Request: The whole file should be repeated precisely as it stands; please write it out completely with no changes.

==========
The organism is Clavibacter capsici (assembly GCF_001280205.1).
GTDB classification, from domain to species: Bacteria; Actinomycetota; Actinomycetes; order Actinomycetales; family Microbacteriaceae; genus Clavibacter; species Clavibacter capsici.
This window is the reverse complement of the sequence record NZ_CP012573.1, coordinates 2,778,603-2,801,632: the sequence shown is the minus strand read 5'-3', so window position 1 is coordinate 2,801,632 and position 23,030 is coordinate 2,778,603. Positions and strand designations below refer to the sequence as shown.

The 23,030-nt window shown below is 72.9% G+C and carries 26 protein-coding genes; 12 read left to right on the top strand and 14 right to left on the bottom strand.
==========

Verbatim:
The organism is Clavibacter capsici (assembly GCF_001280205.1).
GTDB classification, from domain to species: Bacteria; Actinomycetota; Actinomycetes; order Actinomycetales; family Microbacteriaceae; genus Clavibacter; species Clavibacter capsici.
This window is the reverse complement of the sequence record NZ_CP012573.1, coordinates 2,778,603-2,801,632: the sequence shown is the minus strand read 5'-3', so window position 1 is coordinate 2,801,632 and position 23,030 is coordinate 2,778,603. Positions and strand designations below refer to the sequence as shown.

The 23,030-nt window shown below is 72.9% G+C and carries 26 protein-coding genes; 12 read left to right on the top strand and 14 right to left on the bottom strand.